During my time spent in New Orleans, rebuilding houses with AmeriCorps NCCC, I had the opportunity to visit the Lower Ninth every week, educating our volunteers about the floods of Katrina. The Lower Ninth Ward was the hardest hit by the floods; more than 4,000 homes were destroyed and the majority of the 1,800 deaths were of those living in the Lower Ninth.

        Two years after the storm, Brad Pitt visited the neighborhood, which was still an open field of various concrete slabs where the waters had knocked homes off their foundations. He promised to “make it right” and created the organization Make it Right, to provide affordable housing for many survivors of the area.

        Visiting the Lower Ninth was the best part of the week, not only for the tour we were able to give and not only for the po’boys and crawfish the volunteers usually bought us, but because of the uniqueness to the Make it Right homes.

        The homes were designed by architects around the world and were created to be energy efficient and storm resistant. The roofs are made of metal which absorbs less heat than our shingled roofs and are far more durable. The roofs are also equipped with rainwater harvesting systems so that each home can hold 600 gallons of rainwater to reuse as they wish, which may include washing cars or watering lawns. These systems also reduce runoff, seeing that the majority of New Orleans is below sea level and swampy enough. Solar panels have been installed in the homes and every roof has its own escape hatch, as many people were trapped in their attics while the storm surge rose higher in their houses.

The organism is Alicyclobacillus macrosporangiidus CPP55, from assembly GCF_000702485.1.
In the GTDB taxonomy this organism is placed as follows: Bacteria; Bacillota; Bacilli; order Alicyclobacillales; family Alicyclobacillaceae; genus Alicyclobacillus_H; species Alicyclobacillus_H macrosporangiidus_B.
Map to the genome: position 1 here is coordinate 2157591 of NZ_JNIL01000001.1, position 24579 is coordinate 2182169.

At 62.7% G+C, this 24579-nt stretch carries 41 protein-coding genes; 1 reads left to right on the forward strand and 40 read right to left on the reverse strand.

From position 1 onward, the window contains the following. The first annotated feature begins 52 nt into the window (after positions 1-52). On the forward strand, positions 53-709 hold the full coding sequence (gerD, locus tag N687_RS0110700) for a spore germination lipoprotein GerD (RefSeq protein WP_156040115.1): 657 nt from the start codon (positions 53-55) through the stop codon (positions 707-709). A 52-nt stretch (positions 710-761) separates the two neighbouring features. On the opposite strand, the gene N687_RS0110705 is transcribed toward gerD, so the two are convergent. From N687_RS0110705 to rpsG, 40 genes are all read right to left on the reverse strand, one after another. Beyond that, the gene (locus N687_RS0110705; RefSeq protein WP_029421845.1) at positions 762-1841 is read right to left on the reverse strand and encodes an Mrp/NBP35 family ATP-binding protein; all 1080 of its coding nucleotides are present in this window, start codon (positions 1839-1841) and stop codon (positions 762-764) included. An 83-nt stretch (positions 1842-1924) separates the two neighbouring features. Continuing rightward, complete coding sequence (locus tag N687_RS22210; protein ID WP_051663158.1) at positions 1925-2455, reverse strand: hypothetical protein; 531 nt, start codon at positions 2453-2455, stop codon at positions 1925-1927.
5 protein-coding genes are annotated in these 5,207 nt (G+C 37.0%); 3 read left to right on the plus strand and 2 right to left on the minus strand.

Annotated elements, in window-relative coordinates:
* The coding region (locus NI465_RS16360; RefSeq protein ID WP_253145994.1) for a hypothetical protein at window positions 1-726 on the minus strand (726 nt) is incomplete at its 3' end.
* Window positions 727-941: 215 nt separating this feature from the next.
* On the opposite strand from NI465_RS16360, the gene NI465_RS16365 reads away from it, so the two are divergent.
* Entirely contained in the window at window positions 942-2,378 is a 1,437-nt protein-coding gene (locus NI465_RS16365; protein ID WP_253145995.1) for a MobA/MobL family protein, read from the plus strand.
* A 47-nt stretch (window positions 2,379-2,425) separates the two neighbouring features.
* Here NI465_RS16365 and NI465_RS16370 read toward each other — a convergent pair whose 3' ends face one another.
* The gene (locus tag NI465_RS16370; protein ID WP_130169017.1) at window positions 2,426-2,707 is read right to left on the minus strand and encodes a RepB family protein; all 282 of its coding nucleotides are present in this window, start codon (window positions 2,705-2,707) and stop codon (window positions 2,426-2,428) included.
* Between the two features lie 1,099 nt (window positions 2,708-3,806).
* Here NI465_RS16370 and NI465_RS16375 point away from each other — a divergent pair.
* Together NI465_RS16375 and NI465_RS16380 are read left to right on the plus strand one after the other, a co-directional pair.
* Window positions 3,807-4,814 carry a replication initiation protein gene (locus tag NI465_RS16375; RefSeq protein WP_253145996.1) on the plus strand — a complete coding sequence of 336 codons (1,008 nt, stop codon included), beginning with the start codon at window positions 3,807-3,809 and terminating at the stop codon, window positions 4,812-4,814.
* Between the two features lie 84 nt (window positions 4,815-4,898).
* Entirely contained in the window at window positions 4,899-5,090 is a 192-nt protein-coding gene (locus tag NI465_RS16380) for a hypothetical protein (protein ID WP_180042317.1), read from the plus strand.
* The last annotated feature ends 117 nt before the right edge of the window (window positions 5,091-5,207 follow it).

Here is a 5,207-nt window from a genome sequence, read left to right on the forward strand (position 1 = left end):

Many of the homes were constructed with an ivy filled lattice on the outside walls, to create a shadow, thus lowering the amount of heat absorbed by the house even more. Every home has been built above the Katrina flood lines and there is talk of many houses having anchors, so if they were ever again picked up by a flood they would not be washed away. New framing techniques have also been added to the homes and they can now withstand winds of up to 130mph. They are all made to be mold and termite resistant and the concrete used in the foundations and sidewalks are pervious, which basically means they soak up water instead of it collecting elsewhere.

        Another brownie point goes to Make it Right for hiring local contractors and workers who may have otherwise been out of a job.

        Currently, 14 families are home and 19 more houses are under construction.

To learn more about the Lower Ninth and Make it Right, visit makeitrightnola.org

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